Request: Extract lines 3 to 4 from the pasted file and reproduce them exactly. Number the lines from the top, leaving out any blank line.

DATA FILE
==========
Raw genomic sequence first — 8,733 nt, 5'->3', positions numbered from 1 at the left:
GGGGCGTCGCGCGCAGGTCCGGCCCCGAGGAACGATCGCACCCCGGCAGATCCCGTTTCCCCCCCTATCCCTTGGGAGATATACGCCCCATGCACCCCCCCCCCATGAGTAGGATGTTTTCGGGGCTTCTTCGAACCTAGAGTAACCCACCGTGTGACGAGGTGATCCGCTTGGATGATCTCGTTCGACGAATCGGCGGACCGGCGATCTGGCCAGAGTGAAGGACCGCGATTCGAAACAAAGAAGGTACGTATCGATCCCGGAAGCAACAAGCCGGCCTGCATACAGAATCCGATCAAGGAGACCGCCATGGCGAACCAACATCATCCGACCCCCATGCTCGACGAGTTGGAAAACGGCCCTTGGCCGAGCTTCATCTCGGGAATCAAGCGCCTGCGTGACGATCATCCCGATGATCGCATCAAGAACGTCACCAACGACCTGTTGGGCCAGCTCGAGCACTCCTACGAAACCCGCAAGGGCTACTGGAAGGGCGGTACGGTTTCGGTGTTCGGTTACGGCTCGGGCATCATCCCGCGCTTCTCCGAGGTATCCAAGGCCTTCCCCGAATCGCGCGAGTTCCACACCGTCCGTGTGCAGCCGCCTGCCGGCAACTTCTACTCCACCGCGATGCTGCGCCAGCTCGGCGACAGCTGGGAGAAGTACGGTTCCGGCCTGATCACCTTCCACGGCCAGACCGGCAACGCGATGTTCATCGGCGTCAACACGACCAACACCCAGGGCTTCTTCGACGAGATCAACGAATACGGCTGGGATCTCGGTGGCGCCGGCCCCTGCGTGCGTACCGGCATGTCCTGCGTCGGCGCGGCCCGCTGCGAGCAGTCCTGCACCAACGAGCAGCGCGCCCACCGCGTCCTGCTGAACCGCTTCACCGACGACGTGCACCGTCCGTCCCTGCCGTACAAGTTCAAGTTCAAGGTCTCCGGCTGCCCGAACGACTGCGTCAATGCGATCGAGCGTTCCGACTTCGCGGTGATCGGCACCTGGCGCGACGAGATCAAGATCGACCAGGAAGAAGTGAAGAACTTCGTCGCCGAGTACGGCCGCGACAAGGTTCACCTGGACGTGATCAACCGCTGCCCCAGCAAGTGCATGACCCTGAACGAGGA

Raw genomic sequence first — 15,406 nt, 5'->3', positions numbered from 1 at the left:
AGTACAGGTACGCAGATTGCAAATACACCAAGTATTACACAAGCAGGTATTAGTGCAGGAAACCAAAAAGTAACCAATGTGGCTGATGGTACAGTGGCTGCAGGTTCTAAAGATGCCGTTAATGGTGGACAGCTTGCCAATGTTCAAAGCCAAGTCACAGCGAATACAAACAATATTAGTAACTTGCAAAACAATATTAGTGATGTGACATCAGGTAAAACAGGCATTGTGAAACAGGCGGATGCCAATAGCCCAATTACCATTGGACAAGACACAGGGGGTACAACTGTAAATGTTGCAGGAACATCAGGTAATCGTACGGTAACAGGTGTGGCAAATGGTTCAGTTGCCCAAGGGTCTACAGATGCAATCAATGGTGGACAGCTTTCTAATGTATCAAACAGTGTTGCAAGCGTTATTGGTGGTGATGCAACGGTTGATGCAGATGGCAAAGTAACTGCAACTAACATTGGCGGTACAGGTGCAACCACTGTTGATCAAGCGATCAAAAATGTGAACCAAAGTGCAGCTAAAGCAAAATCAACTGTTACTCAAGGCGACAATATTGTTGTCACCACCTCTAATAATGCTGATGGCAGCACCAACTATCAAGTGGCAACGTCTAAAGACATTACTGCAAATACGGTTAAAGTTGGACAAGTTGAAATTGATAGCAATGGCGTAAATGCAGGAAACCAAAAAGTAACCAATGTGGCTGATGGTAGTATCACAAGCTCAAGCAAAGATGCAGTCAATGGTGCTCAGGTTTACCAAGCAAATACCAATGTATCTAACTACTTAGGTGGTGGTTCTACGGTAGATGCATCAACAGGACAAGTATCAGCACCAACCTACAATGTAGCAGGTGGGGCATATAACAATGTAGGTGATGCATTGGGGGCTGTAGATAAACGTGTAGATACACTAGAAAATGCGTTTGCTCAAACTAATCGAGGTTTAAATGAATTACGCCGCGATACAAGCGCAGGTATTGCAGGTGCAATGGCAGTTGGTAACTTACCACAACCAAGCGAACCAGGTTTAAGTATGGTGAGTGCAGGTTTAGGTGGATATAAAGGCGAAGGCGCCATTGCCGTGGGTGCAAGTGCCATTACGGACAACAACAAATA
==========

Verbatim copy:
Raw genomic sequence first — 15,406 nt, 5'->3', positions numbered from 1 at the left:
AGTACAGGTACGCAGATTGCAAATACACCAAGTATTACACAAGCAGGTATTAGTGCAGGAAACCAAAAAGTAACCAATGTGGCTGATGGTACAGTGGCTGCAGGTTCTAAAGATGCCGTTAATGGTGGACAGCTTGCCAATGTTCAAAGCCAAGTCACAGCGAATACAAACAATATTAGTAACTTGCAAAACAATATTAGTGATGTGACATCAGGTAAAACAGGCATTGTGAAACAGGCGGATGCCAATAGCCCAATTACCATTGGACAAGACACAGGGGGTACAACTGTAAATGTTGCAGGAACATCAGGTAATCGTACGGTAACAGGTGTGGCAAATGGTTCAGTTGCCCAAGGGTCTACAGATGCAATCAATGGTGGACAGCTTTCTAATGTATCAAACAGTGTTGCAAGCGTTATTGGTGGTGATGCAACGGTTGATGCAGATGGCAAAGTAACTGCAACTAACATTGGCGGTACAGGTGCAACCACTGTTGATCAAGCGATCAAAAATGTGAACCAAAGTGCAGCTAAAGCAAAATCAACTGTTACTCAAGGCGACAATATTGTTGTCACCACCTCTAATAATGCTGATGGCAGCACCAACTATCAAGTGGCAACGTCTAAAGACATTACTGCAAATACGGTTAAAGTTGGACAAGTTGAAATTGATAGCAATGGCGTAAATGCAGGAAACCAAAAAGTAACCAATGTGGCTGATGGTAGTATCACAAGCTCAAGCAAAGATGCAGTCAATGGTGCTCAGGTTTACCAAGCAAATACCAATGTATCTAACTACTTAGGTGGTGGTTCTACGGTAGATGCATCAACAGGACAAGTATCAGCACCAACCTACAATGTAGCAGGTGGGGCATATAACAATGTAGGTGATGCATTGGGGGCTGTAGATAAACGTGTAGATACACTAGAAAATGCGTTTGCTCAAACTAATCGAGGTTTAAATGAATTACGCCGCGATACAAGCGCAGGTATTGCAGGTGCAATGGCAGTTGGTAACTTACCACAACCAAGCGAACCAGGTTTAAGTATGGTGAGTGCAGGTTTAGGTGGATATAAAGGCGAAGGCGCCATTGCCGTGGGTGCAAGTGCCATTACGGACAACAACAAATA